Deborah Lapidus

Communities Demand Bottling Giant Nestle Stop Undermining Local Control of Water

While Nestlé executives put on a good show of the corporation's green and good neighbor initiatives in Switzerland, communities sent out an SOS from the corporation's headquarters for its bottling operations in North America. Yesterday, Think Outside the Bottle organizers and community leaders from near Nestle bottling sites delivered 10,000 messages in a bottle calling on Nestlé to stop undermining local control of water.

We delivered these messages directly to executives at the Nestle Waters North America headquarters, speaking to CEO Kim Jeffrey about our concerns and demands. Nestlé is currently involved in water bottling disputes with communities in at least six states and Canada. From outside the shareholders' meeting the picture is an unpleasant one for the bottling giant: Bottled water sales down.

In the last year Nestlé's global bottled water sales declined by 1.6 percent thanks to the economy and mounting grassroots pressure for bottlers to change their practices.

New Colorado expansion meets resistance. Just this month, new plans to tap aquifers that feed the Arkansas River surfaced in Colorado, provoking determined community opposition.

Another run at McCloud. Nestlé recently announced plans to make another run at bottling water near Mt. Shasta in California, despite years of local resistance.

New England, new challenges. This year, New England municipalities have countered Nestlé's aggressive expansion by passing moratoriums on water bottling. Still, Nestlé continues to seek new bottling sites in the region.

Terry Swier of Michigan Citizens for Water Conservation participated in the delivery Swier's organization is involved in a protracted legal battle with Nestlé over the bottling of water from a protected area in Northern Michigan. An early ruling determined that Nestlé's pumps were likely to narrow streams, expose mud flats and reduce flow levels.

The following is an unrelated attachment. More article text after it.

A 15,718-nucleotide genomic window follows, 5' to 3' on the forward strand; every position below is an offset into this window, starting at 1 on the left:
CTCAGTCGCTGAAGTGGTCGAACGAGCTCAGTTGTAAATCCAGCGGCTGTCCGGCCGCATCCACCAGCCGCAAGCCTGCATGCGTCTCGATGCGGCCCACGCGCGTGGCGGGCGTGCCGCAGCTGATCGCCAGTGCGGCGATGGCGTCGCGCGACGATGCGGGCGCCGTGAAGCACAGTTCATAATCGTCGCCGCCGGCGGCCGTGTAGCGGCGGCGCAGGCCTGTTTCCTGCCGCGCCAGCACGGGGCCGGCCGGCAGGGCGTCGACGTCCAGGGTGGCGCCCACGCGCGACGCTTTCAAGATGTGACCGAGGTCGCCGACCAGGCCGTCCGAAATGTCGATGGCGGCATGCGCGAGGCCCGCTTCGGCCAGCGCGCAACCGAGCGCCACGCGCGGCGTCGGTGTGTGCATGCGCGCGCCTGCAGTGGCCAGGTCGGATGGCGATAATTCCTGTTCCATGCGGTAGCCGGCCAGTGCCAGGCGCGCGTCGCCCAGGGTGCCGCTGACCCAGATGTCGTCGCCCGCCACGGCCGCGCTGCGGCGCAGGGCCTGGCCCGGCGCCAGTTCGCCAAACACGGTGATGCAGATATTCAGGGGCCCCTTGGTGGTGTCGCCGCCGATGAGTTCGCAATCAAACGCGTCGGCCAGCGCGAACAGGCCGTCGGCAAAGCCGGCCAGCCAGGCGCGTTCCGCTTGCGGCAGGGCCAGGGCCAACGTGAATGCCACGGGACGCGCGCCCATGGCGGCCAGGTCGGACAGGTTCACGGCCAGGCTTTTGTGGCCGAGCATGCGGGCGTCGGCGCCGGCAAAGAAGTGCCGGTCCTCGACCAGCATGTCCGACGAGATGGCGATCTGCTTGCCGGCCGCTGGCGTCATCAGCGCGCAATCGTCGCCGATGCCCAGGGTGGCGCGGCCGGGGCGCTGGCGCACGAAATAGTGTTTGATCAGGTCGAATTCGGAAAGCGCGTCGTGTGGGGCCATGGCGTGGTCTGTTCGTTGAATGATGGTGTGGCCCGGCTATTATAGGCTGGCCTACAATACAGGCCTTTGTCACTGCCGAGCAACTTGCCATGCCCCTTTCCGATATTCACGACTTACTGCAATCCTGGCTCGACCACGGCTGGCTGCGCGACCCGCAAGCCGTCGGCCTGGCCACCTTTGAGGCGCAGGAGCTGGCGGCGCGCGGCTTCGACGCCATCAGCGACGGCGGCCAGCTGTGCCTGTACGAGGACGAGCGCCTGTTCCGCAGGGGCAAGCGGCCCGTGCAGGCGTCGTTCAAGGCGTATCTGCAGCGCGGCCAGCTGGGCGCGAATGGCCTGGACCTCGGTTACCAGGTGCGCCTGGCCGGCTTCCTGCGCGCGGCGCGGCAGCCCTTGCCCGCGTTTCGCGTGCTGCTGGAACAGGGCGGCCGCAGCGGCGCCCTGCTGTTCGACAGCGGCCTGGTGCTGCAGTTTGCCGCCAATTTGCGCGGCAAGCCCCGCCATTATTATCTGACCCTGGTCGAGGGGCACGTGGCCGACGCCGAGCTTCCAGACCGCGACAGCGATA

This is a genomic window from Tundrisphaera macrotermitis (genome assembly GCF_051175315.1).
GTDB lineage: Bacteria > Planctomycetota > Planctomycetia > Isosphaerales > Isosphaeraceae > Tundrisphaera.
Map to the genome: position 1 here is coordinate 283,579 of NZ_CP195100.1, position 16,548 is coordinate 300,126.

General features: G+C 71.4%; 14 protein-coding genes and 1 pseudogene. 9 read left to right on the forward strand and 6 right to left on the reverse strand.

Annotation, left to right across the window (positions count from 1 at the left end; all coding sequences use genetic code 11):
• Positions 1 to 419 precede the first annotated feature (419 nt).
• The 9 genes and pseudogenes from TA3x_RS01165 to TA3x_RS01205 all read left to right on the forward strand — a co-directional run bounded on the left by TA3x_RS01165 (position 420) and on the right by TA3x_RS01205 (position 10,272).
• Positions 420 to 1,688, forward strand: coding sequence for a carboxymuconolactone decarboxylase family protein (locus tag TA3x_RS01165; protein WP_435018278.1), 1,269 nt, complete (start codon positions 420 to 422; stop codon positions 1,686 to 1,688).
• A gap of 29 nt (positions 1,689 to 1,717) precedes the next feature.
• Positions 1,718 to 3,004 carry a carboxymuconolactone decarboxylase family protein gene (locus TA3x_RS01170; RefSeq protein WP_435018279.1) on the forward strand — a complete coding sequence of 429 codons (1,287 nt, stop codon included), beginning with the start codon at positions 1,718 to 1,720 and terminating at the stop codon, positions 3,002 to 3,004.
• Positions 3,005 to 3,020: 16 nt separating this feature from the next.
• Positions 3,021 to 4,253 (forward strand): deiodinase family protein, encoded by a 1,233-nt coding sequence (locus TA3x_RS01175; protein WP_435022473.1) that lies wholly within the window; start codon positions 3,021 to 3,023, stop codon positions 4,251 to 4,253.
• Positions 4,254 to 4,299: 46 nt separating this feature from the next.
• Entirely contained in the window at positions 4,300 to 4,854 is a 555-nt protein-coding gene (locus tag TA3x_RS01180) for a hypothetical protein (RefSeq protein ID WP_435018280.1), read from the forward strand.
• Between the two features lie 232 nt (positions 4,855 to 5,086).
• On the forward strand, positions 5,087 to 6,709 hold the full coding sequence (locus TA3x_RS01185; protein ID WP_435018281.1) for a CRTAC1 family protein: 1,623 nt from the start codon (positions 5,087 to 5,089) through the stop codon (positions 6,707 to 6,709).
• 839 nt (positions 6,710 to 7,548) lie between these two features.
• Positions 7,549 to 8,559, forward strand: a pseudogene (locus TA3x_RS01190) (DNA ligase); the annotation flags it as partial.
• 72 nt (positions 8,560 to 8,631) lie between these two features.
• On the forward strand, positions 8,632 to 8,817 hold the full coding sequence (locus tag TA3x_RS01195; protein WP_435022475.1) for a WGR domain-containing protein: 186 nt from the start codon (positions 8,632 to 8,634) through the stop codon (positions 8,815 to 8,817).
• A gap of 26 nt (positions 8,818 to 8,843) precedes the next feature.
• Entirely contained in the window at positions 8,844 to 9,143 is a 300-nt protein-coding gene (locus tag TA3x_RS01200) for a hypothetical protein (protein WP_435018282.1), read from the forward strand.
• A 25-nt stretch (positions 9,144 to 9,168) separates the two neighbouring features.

"Nestlé is determined to run us dry in more ways than one and no amount of talk about being a 'good neighbor' will change that fact," said Swier. Nestlé's tactics for undermining local control of water goes well beyond the courts. It has done everything from engineering backroom deals to running manipulative PR campaigns to put a green veneer on its brands.

"When one tactic fails, Nestlé changes things up and tries another," said Shelly Gobeille, of Protect Our Water and Wildlife Resources in Shapleigh, Maine, who also traveled to Connecticut yesterday. "What doesn't change is the resolve of our communities to keep water under local control. We know all too well what happens when that changes."

Downstream from its bottling sites, Nestlé's green public relations machine is also a force. This leaves Think Outside the Bottle and allies wondering whether the corporation will follow through on other environmental commitments it has made on paper.

Grassroots pressure has forced Nestlé to commit, in word, to full source labeling and improved water testing disclosure. But 'green is as green does' may be a hard lesson for Nestlé to learn given the corporation's history has been, 'green is as green says.'  If Nestlé gets the message in the bottle, it'll change course and start honoring communities' right to protect their local water resources and follow through on its promises to consumers.

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